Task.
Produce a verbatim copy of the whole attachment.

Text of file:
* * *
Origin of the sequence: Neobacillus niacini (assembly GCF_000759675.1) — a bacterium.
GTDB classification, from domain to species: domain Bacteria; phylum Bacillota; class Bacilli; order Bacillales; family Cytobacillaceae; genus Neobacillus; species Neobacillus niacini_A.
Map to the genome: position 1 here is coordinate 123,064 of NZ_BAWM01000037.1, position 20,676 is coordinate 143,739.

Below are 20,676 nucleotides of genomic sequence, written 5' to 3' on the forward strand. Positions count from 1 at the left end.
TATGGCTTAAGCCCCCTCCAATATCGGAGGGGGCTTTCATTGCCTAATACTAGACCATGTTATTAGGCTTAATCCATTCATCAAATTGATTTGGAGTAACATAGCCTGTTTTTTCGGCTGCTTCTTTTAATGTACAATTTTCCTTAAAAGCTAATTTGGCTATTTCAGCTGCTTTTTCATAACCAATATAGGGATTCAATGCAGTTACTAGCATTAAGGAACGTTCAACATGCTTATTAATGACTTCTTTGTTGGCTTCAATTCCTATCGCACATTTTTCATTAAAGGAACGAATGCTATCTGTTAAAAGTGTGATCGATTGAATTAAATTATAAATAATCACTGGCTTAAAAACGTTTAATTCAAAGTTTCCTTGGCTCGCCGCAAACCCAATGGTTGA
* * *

Origin of the sequence: Neobacillus niacini (assembly GCF_000759675.1) — a bacterium.
GTDB classification, from domain to species: domain Bacteria; phylum Bacillota; class Bacilli; order Bacillales; family Cytobacillaceae; genus Neobacillus; species Neobacillus niacini_A.
Map to the genome: position 1 here is coordinate 123,064 of NZ_BAWM01000037.1, position 20,676 is coordinate 143,739.

Below are 20,676 nucleotides of genomic sequence, written 5' to 3' on the forward strand. Positions count from 1 at the left end.
TATGGCTTAAGCCCCCTCCAATATCGGAGGGGGCTTTCATTGCCTAATACTAGACCATGTTATTAGGCTTAATCCATTCATCAAATTGATTTGGAGTAACATAGCCTGTTTTTTCGGCTGCTTCTTTTAATGTACAATTTTCCTTAAAAGCTAATTTGGCTATTTCAGCTGCTTTTTCATAACCAATATAGGGATTCAATGCAGTTACTAGCATTAAGGAACGTTCAACATGCTTATTAATGACTTCTTTGTTGGCTTCAATTCCTATCGCACATTTTTCATTAAAGGAACGAATGCTATCTGTTAAAAGTGTGATCGATTGAATTAAATTATAAATAATCACTGGCTTAAAAACGTTTAATTCAAAGTTTCCTTGGCTCGCCGCAAACCCAATGGTTGA